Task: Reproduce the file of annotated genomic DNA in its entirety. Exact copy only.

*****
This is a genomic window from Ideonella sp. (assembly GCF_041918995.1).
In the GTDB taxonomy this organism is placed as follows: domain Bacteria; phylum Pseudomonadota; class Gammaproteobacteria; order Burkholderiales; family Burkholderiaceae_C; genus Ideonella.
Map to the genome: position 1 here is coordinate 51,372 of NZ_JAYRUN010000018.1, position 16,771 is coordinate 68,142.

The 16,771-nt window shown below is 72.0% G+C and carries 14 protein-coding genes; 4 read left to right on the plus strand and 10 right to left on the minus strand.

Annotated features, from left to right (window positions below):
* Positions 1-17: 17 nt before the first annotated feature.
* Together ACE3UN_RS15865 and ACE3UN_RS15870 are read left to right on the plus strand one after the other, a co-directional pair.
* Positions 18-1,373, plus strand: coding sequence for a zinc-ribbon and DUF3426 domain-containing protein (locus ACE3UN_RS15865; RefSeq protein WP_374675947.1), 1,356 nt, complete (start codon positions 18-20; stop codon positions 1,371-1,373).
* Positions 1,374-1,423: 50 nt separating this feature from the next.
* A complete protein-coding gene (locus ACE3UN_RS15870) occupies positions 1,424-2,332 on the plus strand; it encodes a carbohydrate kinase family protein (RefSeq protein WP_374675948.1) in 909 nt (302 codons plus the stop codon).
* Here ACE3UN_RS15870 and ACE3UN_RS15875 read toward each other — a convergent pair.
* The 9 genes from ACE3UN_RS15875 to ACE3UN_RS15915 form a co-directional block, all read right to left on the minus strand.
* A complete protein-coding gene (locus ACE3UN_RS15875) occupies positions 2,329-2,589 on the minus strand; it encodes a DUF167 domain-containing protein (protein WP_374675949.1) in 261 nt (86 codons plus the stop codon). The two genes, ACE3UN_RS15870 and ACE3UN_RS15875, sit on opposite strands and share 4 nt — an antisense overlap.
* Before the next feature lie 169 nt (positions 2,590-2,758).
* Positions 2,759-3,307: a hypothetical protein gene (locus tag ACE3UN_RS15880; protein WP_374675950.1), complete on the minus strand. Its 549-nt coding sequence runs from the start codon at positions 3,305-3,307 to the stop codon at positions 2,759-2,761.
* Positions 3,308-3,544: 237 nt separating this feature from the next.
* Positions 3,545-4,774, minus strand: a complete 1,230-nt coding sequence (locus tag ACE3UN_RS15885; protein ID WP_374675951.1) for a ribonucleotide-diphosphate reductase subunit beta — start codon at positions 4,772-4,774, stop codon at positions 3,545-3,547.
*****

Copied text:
This is a genomic window from Ideonella sp. (assembly GCF_041918995.1).
In the GTDB taxonomy this organism is placed as follows: domain Bacteria; phylum Pseudomonadota; class Gammaproteobacteria; order Burkholderiales; family Burkholderiaceae_C; genus Ideonella.
Map to the genome: position 1 here is coordinate 51,372 of NZ_JAYRUN010000018.1, position 16,771 is coordinate 68,142.

The 16,771-nt window shown below is 72.0% G+C and carries 14 protein-coding genes; 4 read left to right on the plus strand and 10 right to left on the minus strand.

Annotated features, from left to right (window positions below):
* Positions 1-17: 17 nt before the first annotated feature.
* Together ACE3UN_RS15865 and ACE3UN_RS15870 are read left to right on the plus strand one after the other, a co-directional pair.
* Positions 18-1,373, plus strand: coding sequence for a zinc-ribbon and DUF3426 domain-containing protein (locus ACE3UN_RS15865; RefSeq protein WP_374675947.1), 1,356 nt, complete (start codon positions 18-20; stop codon positions 1,371-1,373).
* Positions 1,374-1,423: 50 nt separating this feature from the next.
* A complete protein-coding gene (locus ACE3UN_RS15870) occupies positions 1,424-2,332 on the plus strand; it encodes a carbohydrate kinase family protein (RefSeq protein WP_374675948.1) in 909 nt (302 codons plus the stop codon).
* Here ACE3UN_RS15870 and ACE3UN_RS15875 read toward each other — a convergent pair.
* The 9 genes from ACE3UN_RS15875 to ACE3UN_RS15915 form a co-directional block, all read right to left on the minus strand.
* A complete protein-coding gene (locus ACE3UN_RS15875) occupies positions 2,329-2,589 on the minus strand; it encodes a DUF167 domain-containing protein (protein WP_374675949.1) in 261 nt (86 codons plus the stop codon). The two genes, ACE3UN_RS15870 and ACE3UN_RS15875, sit on opposite strands and share 4 nt — an antisense overlap.
* Before the next feature lie 169 nt (positions 2,590-2,758).
* Positions 2,759-3,307: a hypothetical protein gene (locus tag ACE3UN_RS15880; protein WP_374675950.1), complete on the minus strand. Its 549-nt coding sequence runs from the start codon at positions 3,305-3,307 to the stop codon at positions 2,759-2,761.
* Positions 3,308-3,544: 237 nt separating this feature from the next.
* Positions 3,545-4,774, minus strand: a complete 1,230-nt coding sequence (locus tag ACE3UN_RS15885; protein ID WP_374675951.1) for a ribonucleotide-diphosphate reductase subunit beta — start codon at positions 4,772-4,774, stop codon at positions 3,545-3,547.